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    falling farmland prices in iowa

    Are Iowa Farmland Prices Falling?

    I woke up this morning to 39 degrees, it was cold in the house and when I made my way out to feed the cows I threw on a sweatshirt.  As a farmer this signals harvest, but as a farmland auctioneer it tells me sales season is coming.  The majority of farmland sales occur from November through February when the crop is off and tenancy can change.   We have been busy since the last sales season gearing up for the next one.  Through the Spring, Summer and Fall we work with seller clients to help them understand the value of their farmland and prepare if for auction.  Each year for the last 6 or 7 years we as licensed agents and auctioneers have struggled with putting a solid valuation on farmland.  In times of uncertainty its always smart to use the auction method to sell farmland because auctions do not have a cap price like a listing does.  When you set a price you are likely never to do better than that price.

    As we came out of the 2012 farmland sales season we really did not believe there would be a great deal of business in 2013.  2012 was a unique year with a raise in capital gains taxes coming at year end we as auctioneers pushed a lot of farmland though the sales process last year.  To our surprise 2013 has been busy, potentially hussled along by anxious farmland owners that see commodity prices dropping this year as well as increases in interest rates.   For the last few years we have seen the farmland market shoot through the roof propelled by low interest rates, record farm profits and investor demand.  The picture looks different in 2013.  We’ve seen investor demand drop off slightly, interest rates have come off the bottom and commodity prices have fallen during the year.

    Current 2013 iowa farmland pricesA recent study released by the Realtors Association shows current 2013 farmland values and their change from March 2013. 

    The big question right now is what will 2013 hold for farmland prices?  I think the answer can change day by day and by the time you read this the picture could easily be different.  A new report out in early September on Iowa farmland values shows the steep increases in farmland prices have stopped.  In fact it showed that Iowa farmland had only appreciated 1.4% from March 1, 2013 to September 1, 2013 statewide.  Iowa’s 9 different crop reporting districts came in with differing numbers in farmland appreciation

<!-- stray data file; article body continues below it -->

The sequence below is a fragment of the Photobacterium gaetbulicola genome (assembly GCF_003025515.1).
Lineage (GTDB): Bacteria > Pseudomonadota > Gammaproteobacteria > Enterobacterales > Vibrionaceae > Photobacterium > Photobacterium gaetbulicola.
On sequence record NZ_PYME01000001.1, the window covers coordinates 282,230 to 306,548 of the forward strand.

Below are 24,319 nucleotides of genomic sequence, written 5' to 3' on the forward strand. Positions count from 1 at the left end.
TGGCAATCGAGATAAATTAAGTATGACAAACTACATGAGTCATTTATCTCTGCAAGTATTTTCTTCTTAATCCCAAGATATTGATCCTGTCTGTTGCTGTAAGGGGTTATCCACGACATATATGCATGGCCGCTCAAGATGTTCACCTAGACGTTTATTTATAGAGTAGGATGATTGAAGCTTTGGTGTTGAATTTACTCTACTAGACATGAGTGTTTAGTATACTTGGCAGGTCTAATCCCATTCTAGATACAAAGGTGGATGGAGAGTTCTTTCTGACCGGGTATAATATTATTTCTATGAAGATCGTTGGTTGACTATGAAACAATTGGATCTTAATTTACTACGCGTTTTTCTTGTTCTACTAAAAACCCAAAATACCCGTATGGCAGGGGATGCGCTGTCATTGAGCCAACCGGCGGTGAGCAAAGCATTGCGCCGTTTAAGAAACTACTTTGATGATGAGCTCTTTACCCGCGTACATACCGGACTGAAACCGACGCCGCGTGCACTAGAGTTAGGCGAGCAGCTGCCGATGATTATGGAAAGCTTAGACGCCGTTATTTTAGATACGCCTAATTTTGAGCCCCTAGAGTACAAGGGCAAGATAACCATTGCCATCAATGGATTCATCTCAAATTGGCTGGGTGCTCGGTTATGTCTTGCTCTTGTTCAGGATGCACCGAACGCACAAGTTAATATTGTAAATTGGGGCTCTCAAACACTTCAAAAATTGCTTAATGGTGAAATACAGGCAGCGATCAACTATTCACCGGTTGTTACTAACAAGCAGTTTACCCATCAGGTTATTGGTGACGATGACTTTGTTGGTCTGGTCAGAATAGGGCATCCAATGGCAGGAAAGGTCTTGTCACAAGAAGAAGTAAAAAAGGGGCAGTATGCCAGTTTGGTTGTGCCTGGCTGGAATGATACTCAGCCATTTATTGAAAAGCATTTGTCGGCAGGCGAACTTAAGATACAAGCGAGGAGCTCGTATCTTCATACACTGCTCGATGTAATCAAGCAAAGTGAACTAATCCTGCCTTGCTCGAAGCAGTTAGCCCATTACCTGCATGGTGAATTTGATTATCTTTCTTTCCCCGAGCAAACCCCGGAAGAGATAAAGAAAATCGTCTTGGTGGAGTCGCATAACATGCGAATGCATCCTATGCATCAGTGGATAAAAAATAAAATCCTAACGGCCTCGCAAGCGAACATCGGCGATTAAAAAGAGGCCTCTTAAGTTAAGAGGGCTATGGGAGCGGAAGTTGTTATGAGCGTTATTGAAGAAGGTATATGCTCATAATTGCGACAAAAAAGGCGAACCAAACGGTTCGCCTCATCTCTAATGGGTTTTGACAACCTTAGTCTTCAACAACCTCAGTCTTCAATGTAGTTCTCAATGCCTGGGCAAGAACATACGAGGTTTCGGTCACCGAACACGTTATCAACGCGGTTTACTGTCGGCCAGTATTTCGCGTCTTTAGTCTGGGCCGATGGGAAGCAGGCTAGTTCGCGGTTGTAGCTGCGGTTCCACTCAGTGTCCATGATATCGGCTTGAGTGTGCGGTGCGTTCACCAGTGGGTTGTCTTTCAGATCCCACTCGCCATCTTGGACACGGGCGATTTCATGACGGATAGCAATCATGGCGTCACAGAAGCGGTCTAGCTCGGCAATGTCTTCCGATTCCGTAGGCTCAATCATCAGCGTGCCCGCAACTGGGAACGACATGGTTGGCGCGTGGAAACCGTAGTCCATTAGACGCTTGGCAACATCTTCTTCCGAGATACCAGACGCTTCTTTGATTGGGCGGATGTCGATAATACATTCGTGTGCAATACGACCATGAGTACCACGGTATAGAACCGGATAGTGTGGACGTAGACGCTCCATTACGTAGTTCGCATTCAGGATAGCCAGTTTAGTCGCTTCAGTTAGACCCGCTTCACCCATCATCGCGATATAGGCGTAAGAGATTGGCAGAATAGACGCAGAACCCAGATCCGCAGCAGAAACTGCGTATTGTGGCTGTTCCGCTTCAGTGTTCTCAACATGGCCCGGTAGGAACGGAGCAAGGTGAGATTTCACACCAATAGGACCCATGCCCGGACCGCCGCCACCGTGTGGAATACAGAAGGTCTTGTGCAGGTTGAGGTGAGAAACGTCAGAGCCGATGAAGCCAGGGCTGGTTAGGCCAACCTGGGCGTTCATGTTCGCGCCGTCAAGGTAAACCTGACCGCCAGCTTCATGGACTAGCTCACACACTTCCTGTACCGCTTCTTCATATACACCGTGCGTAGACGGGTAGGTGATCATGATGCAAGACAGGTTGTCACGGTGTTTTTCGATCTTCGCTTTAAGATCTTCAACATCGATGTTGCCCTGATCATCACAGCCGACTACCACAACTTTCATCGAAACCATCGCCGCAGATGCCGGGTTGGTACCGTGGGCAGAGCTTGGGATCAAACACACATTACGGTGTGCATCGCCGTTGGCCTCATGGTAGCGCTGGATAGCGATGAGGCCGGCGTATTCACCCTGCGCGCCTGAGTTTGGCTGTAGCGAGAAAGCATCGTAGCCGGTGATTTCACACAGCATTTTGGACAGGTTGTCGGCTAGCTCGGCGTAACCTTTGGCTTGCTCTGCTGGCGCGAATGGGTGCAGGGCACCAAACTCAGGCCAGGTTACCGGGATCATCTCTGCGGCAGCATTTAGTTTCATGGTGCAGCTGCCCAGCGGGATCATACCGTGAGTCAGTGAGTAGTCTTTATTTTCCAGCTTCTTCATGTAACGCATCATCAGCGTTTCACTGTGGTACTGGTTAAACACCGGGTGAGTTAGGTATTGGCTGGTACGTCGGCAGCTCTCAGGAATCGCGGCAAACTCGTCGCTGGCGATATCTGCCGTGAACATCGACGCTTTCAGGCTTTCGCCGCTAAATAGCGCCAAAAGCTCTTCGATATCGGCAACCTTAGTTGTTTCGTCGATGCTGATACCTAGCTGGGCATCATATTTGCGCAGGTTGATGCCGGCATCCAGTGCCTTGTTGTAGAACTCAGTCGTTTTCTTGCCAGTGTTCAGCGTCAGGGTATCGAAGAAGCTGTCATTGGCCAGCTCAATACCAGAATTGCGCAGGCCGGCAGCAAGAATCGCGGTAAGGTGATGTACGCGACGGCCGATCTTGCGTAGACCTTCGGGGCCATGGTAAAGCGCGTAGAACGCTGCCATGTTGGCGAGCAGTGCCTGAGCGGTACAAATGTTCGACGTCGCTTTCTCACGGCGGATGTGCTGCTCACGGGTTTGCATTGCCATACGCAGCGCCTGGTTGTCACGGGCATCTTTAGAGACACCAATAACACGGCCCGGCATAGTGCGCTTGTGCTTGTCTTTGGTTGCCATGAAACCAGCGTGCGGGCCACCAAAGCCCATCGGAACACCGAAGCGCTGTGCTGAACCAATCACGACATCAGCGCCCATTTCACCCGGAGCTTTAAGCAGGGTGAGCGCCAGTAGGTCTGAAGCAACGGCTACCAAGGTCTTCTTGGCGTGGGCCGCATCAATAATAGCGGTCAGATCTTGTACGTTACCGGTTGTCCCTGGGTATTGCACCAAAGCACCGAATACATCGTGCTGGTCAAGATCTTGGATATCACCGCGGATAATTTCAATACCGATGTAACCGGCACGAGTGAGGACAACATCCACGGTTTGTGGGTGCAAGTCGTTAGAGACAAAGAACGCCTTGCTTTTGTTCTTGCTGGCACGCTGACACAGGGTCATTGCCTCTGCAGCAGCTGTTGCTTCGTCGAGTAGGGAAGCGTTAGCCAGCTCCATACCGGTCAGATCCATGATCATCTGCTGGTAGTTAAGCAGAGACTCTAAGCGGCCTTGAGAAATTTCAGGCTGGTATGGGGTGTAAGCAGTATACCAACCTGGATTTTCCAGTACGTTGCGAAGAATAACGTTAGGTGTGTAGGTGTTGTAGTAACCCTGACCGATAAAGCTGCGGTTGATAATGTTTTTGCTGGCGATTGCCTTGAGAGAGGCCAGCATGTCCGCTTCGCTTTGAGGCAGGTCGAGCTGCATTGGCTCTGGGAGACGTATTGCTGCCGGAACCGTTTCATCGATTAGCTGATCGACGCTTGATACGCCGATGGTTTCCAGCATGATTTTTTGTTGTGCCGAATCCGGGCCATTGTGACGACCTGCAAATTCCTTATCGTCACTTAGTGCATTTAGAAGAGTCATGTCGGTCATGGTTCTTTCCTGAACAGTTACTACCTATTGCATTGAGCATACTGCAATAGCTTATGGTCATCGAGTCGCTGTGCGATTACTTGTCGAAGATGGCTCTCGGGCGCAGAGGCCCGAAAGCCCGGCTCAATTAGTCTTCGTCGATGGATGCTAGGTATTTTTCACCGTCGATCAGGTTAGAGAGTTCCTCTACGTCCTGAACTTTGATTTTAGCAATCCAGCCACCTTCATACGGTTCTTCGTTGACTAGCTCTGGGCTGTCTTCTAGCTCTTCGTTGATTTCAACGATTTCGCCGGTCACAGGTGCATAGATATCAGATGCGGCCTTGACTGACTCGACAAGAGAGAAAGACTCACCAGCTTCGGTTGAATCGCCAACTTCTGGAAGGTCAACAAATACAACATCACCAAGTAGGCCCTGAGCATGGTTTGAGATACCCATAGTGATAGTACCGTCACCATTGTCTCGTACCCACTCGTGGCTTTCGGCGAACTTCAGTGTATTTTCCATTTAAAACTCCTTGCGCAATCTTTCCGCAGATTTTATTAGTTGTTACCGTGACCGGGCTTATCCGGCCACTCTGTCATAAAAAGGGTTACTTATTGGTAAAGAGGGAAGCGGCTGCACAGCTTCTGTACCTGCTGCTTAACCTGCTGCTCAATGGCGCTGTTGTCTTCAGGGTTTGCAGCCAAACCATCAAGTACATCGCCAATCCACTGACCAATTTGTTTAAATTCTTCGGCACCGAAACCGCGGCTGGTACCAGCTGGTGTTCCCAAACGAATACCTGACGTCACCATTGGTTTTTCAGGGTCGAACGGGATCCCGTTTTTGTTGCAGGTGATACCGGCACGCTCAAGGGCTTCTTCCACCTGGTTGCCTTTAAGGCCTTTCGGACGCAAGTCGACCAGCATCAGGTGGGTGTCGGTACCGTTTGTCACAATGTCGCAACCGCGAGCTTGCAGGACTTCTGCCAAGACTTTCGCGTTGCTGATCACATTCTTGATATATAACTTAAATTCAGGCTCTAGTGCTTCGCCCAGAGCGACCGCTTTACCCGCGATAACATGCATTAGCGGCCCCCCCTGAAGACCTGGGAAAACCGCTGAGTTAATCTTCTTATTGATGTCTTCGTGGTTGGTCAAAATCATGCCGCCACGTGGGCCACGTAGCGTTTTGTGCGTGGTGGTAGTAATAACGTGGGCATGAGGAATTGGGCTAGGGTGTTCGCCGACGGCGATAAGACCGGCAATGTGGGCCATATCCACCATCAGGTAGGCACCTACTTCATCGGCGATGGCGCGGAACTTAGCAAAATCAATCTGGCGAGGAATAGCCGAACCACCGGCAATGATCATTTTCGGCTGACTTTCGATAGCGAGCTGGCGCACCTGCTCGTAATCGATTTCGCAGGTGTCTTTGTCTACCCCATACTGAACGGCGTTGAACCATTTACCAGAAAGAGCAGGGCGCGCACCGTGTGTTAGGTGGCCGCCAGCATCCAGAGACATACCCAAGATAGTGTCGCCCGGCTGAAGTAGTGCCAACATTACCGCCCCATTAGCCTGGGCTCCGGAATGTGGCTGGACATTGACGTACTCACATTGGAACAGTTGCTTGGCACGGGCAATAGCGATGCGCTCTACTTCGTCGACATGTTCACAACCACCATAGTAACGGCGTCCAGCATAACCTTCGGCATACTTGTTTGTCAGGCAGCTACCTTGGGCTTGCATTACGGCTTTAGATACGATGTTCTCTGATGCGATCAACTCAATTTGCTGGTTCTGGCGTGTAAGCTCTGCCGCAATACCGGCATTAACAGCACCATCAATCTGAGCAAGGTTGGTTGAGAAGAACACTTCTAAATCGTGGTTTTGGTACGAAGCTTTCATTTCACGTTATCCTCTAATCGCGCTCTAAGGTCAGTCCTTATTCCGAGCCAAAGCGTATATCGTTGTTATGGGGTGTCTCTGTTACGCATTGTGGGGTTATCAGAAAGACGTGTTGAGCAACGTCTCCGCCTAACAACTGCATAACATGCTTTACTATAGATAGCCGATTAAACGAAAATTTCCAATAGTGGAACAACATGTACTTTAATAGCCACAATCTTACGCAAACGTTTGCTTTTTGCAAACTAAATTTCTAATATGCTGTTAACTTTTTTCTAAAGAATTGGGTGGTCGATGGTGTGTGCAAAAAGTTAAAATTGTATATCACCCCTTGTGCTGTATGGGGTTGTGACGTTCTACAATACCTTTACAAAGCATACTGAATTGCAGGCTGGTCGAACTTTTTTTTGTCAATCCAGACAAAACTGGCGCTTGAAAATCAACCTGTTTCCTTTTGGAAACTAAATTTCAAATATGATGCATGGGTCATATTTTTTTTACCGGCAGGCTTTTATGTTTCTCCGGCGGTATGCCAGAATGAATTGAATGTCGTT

Northwest Iowa +0.8%
    North Central Iowa +1.7%
    Northeast Iowa -0.7%
    West Central Iowa -0.5%
    Central Iowa +1.1%
    East Central Iowa +5.0%
    Southwest Iowa -0.5%
    South Central Iowa +2.0%
    Southeast Iowa +2.8%

    The statewide average is calculated by adding the sum of all 9 crop reporting districts in Iowa and dividing by 9 districts.  Its important to look at individual districts in this study to understand where the farmland market is.  3 of the districts ran a negative appreciation for the period while 5 of the districts were up a small percentage.  East Central Iowa was the highest at 5.0% appreciation.  Considering the average appreciation over history has been approximately 6% it appears that region it keeping pace at least for the time being with the historical average.

    Looking forward to the fall and winter of 2013/2014 I think for those farmland owners that want to sell at the top, I’m not sure its any closer a call than this year.  I’ve always advised clients not to wait for the top otherwise you may be riding the market down and we can see in some cases across Iowa with softer than past sales there is already some erosion of farmland values.  There will be some that will hold on thinking that commodities will come back and I can’t argue that, we are at the bottom of the yearly cycle in commodity prices, they likely will be priced better later in the harvest cycle but I’m not an expert on commodity prices and markets but my conversations with those that are have told me we are likely to see them come off the levels they are now, but nobody expects to see the top prices we’ve seen in the past.  Our current stockpiled reserves along with what has been estimated to be a record harvest this year is likely to hold those levels down.  With farmland prices so closely tied to the lands ability to produce income you’ll see the two track in line with each other as they always have.

    So to answer the question “Are Iowa farmland prices falling?” I guess the answer is over all no, but in some places yes, lets see what harvest brings before we jump to to many conclusions.